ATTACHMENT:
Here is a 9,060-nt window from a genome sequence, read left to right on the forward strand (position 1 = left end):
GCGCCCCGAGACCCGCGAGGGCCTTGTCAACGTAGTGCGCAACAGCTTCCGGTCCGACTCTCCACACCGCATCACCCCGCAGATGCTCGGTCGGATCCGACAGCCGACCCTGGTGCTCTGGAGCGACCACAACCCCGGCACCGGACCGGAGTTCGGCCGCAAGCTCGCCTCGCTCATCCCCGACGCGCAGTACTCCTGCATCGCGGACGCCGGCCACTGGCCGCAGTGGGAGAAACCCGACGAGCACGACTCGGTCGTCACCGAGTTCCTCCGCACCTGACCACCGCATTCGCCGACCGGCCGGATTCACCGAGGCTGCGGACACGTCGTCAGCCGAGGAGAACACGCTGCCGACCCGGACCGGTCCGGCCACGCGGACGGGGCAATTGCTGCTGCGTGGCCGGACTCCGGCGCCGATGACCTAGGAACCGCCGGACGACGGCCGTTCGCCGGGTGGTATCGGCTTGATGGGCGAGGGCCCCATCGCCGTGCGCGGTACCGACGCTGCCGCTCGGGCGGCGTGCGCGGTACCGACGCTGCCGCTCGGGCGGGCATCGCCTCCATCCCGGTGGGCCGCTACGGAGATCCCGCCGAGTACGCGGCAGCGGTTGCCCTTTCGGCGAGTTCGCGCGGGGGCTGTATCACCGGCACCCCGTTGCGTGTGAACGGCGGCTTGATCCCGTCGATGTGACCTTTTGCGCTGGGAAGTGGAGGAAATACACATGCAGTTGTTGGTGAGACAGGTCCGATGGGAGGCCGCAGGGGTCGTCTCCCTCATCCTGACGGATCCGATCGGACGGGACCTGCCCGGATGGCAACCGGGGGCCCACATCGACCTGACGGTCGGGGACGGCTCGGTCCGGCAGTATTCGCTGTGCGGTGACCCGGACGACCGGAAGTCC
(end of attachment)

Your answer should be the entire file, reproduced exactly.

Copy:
Here is a 9,060-nt window from a genome sequence, read left to right on the forward strand (position 1 = left end):
GCGCCCCGAGACCCGCGAGGGCCTTGTCAACGTAGTGCGCAACAGCTTCCGGTCCGACTCTCCACACCGCATCACCCCGCAGATGCTCGGTCGGATCCGACAGCCGACCCTGGTGCTCTGGAGCGACCACAACCCCGGCACCGGACCGGAGTTCGGCCGCAAGCTCGCCTCGCTCATCCCCGACGCGCAGTACTCCTGCATCGCGGACGCCGGCCACTGGCCGCAGTGGGAGAAACCCGACGAGCACGACTCGGTCGTCACCGAGTTCCTCCGCACCTGACCACCGCATTCGCCGACCGGCCGGATTCACCGAGGCTGCGGACACGTCGTCAGCCGAGGAGAACACGCTGCCGACCCGGACCGGTCCGGCCACGCGGACGGGGCAATTGCTGCTGCGTGGCCGGACTCCGGCGCCGATGACCTAGGAACCGCCGGACGACGGCCGTTCGCCGGGTGGTATCGGCTTGATGGGCGAGGGCCCCATCGCCGTGCGCGGTACCGACGCTGCCGCTCGGGCGGCGTGCGCGGTACCGACGCTGCCGCTCGGGCGGGCATCGCCTCCATCCCGGTGGGCCGCTACGGAGATCCCGCCGAGTACGCGGCAGCGGTTGCCCTTTCGGCGAGTTCGCGCGGGGGCTGTATCACCGGCACCCCGTTGCGTGTGAACGGCGGCTTGATCCCGTCGATGTGACCTTTTGCGCTGGGAAGTGGAGGAAATACACATGCAGTTGTTGGTGAGACAGGTCCGATGGGAGGCCGCAGGGGTCGTCTCCCTCATCCTGACGGATCCGATCGGACGGGACCTGCCCGGATGGCAACCGGGGGCCCACATCGACCTGACGGTCGGGGACGGCTCGGTCCGGCAGTATTCGCTGTGCGGTGACCCGGACGACCGGAAGTCC